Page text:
Fans of Aintree’s big Grand National fences are in for a real treat here, as the Merseyside venue lays on not one, but two cracking chase contests over the most famous obstacles in the world. Hot on the heels of the Becher Chase comes this event, the Grand Sefton Chase, which draws the curtain on an excellent seven race card.
The Grand Sefton was first run in 1865 but the race was discontinued after 1965 at a time when Aintree’s popularity was declining and the track was sold to a property developer. In 2003, with racing at Aintree is as popular as ever, the Grand Sefton was brought back into the racing calendar.
There will be plenty in with chances in an often competitive renewal but for us, previous form over the fences trumps all else in this race.
Next Race: Saturday, 5th December 2020
The next race is scheduled to run on 5th December 2020. The race info, trends and tips shown below will be updated for the next renewal once the final declarations have been made.
Last Run: 7th December 2019
- Winner: Hogan's Height
- SP: 16/1
- Trainer: Jamie Snowden
- Jockey: Tom Cannon
Jumps racing returns to the Grand National course at Aintree on Saturday and we have a great day of racing ahead. The Grand Sefton Chase is one of the few contests that takes in the fences made famous by the biggest steeplechase of all so each of those in the field for this 2m5f handicap will face a thorough examination of their jumping.
The soft ground forecasted for Saturday will also make this a tough test of stamina so the winner will very much deserve the £50,000 prize awarded to winning connections. There are a number of horses in with a chance and here we take a look at the key contenders.
|Going||Distance||Grade||Prize Money||Runners||EW Terms|
|Soft||2m5f||Class 2||£80,00||19 Runners||1/4 1-3|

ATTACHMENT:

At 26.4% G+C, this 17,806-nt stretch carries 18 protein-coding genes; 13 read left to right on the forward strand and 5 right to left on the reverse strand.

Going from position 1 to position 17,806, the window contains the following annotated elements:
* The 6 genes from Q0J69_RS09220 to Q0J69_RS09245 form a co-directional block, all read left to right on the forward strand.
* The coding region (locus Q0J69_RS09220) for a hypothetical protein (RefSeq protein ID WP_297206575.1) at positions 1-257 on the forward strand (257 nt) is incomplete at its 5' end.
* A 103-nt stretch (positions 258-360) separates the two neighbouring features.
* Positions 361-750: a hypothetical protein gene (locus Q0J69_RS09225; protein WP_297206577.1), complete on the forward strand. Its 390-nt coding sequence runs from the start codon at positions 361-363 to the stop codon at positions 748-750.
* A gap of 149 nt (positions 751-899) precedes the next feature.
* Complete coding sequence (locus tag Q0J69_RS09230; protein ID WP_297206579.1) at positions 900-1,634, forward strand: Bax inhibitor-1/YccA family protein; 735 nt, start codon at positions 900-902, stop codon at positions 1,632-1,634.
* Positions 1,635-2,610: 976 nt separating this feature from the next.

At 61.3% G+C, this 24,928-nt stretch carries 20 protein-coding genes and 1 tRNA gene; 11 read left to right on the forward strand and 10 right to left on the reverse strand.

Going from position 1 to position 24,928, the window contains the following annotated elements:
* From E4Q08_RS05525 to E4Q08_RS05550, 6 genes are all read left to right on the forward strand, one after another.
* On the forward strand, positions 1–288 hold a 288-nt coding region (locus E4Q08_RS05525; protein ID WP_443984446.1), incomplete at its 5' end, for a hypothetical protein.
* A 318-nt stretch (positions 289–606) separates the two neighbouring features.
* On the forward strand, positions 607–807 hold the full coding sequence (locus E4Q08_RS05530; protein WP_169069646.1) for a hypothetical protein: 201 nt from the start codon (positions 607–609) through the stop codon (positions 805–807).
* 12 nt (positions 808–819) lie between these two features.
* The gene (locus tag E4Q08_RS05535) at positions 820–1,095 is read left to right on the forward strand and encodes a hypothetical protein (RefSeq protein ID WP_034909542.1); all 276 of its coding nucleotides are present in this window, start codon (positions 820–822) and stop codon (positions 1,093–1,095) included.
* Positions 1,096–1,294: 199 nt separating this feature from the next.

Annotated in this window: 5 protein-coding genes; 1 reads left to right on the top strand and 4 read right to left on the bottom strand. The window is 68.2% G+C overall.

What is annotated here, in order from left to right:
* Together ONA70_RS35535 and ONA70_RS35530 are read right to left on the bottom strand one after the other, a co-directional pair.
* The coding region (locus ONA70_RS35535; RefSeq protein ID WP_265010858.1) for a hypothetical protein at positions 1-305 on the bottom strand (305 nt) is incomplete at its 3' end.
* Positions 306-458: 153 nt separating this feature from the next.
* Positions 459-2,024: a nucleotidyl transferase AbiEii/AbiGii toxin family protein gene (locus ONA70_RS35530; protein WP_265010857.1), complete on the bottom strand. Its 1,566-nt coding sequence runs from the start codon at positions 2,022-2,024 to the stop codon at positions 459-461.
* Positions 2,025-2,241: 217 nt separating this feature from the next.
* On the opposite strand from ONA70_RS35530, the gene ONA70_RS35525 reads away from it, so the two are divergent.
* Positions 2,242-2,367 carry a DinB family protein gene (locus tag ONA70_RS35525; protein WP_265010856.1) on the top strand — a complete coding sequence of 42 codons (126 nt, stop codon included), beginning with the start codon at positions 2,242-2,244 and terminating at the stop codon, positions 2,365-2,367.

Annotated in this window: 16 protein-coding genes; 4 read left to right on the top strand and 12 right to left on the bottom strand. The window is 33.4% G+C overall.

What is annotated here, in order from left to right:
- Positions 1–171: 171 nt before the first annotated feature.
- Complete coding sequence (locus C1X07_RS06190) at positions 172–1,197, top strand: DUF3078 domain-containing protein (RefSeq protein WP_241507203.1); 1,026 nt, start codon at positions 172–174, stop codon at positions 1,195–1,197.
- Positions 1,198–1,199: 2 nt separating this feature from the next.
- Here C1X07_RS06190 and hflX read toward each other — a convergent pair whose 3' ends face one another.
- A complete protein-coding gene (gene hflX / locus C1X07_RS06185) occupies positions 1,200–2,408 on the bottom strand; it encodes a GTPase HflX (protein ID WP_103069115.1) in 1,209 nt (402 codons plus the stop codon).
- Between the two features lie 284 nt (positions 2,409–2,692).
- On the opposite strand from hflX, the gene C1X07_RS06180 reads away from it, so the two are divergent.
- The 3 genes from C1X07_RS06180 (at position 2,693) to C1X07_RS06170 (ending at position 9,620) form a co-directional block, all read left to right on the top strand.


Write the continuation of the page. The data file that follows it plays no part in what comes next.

Grand Sefton Chase Betting Tips
Note: The following tips are from 2019. Tips for the next renewal will be added once the final declarations have been made.
Every race that takes place over the Grand National fences is incredibly demanding and invariably a tough betting puzzle to crack. The Grand Sefton Chase is no exception. It takes a certain amount of experience on behalf of both horses and jockeys in order to win this handicap, with the majority of recent winners having had a previous taste of racing at Aintree.
Further complicating things is that the Grand Sefton is always a very competitive race. The 2019 renewal is some way short of the maximum field size of 30 but many of those set to head to post do so with a realistic chance of winning.
The competitive nature of the race makes it a real challenge for punters. The last decade has produced only three winning favourites with the average starting price of winners in that time just under 10/1. The rewards are there if you call things right but that isn’t easy and generally speaking we feel each way is the way to play things.
The importance of experience in a general sense must also be remembered. It is foolhardy to bet on any horse without a couple of wins over fences to their name already whilst younger horses have a fairly poor record. Finally, this is a tough 2m5f. So tough in fact that it has been used by some trainers as part of their horse’s preparations for the Grand National itself.
ULTRAGOLD - 6/1